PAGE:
Wednesday, May 21, 2014

Tobacco Plants May Contain Cure for Cancer, a New Twist in Protein–Lipid Interactions

Ornamental tobacco plant, medicine 

Nicotiana alata, the ornamental tobacco plant, has a secret weapon in its flowers: a protein that bursts human cancer cells. 

Scientists at La Trobe University published a study this week about a protein found in the flowers of ornamental tobacco plant that targets human cancer cells and destroys them. This raises the prospect of the deepest kind of irony: tobacco grown to produce drugs used to treat cancers caused by tobacco.

Mark Hulett, Marc Kvansakul and others from the Biochemistry Department used a range of techniques to examine the structure and function of a protein called NaD1. This protein is a type of defensin, a molecule that protects the plant from fungal infections. Why it also works on mammalian cancer cells is unknown, but is probably related to similarities of their cell membranes, where the action in this story takes place.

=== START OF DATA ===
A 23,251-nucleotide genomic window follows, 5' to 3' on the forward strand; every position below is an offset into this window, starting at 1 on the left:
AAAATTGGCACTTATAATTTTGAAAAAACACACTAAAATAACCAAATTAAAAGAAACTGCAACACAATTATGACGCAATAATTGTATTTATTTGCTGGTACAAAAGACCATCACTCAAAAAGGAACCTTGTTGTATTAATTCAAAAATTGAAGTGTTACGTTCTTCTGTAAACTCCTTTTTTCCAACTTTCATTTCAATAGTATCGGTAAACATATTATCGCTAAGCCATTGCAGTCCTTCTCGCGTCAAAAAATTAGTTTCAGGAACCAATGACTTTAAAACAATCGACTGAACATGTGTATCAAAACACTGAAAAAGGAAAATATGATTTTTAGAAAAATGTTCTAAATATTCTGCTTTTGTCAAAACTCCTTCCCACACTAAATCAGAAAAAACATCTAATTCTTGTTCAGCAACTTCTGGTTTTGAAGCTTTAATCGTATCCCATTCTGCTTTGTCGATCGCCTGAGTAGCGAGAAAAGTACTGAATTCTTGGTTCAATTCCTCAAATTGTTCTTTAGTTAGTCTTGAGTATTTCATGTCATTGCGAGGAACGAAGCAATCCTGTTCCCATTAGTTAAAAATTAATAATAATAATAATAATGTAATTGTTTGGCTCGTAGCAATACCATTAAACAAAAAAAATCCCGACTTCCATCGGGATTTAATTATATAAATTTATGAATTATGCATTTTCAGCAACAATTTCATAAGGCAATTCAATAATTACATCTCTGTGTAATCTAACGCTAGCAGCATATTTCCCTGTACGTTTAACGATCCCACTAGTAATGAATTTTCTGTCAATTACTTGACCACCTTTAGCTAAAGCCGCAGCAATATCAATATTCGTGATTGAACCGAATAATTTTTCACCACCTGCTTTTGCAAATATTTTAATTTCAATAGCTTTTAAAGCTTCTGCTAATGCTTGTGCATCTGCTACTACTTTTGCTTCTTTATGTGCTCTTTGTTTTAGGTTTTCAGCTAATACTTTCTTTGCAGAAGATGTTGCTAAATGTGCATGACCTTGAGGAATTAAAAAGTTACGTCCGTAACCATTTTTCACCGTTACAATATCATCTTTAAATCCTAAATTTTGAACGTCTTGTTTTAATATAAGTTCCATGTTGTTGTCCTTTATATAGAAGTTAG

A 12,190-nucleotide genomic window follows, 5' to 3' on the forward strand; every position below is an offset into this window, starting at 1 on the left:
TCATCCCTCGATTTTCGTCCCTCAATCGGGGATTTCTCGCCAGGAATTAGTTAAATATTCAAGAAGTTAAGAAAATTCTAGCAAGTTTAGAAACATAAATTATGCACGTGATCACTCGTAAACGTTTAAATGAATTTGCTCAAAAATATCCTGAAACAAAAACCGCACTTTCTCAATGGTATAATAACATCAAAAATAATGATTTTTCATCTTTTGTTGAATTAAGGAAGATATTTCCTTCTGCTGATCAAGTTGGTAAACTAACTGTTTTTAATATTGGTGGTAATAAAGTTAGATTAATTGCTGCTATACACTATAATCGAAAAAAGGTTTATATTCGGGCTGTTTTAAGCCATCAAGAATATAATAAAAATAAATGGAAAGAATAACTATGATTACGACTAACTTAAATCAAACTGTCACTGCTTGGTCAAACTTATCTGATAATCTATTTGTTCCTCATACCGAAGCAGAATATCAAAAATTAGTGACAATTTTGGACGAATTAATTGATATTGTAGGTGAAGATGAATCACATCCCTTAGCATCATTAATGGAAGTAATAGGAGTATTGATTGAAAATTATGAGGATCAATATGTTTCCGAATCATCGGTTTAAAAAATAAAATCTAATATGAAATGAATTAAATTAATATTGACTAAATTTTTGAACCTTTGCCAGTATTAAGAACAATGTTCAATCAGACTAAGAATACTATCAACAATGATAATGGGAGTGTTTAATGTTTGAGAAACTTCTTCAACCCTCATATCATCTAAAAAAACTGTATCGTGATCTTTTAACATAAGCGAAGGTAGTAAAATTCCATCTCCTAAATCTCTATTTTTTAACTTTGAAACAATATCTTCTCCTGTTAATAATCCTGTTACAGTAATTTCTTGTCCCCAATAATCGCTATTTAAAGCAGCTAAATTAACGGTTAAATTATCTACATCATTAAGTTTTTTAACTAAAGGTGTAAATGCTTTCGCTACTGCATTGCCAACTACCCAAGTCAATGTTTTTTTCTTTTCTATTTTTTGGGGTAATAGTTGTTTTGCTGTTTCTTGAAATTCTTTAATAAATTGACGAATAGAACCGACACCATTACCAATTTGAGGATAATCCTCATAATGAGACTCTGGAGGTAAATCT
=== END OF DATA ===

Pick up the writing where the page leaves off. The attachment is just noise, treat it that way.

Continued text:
Of blebbing and lysis

In addition to testing the action of NaD1 against various fungi including yeast, the researchers tested its action on human cell lines known to come from lymphoma, cervical and prostate cancer. The action of interest was the disruption in cell membranes, which was measured in a variety of ways.

The leakage of ATP (a common molecule) was shown to happen within minutes of the introduction of NadD1 to lymphoma cells. Cervical cancers cells showed an increase in the uptake of a dye known as propidium iodide, demonstrating a breach of their cell membranes.

More dramatically, live confocal laser scanning microscopy was used to produce films showing cancer cells change shape in the presence of NaD1. Irregular shaped bulges in cells are known as blebs. Blebbing is like blowing up little balloons on the edges of cells, which often precede cell death. When membranes are broken, the contents of the cell are released in a process known as cell lysis.

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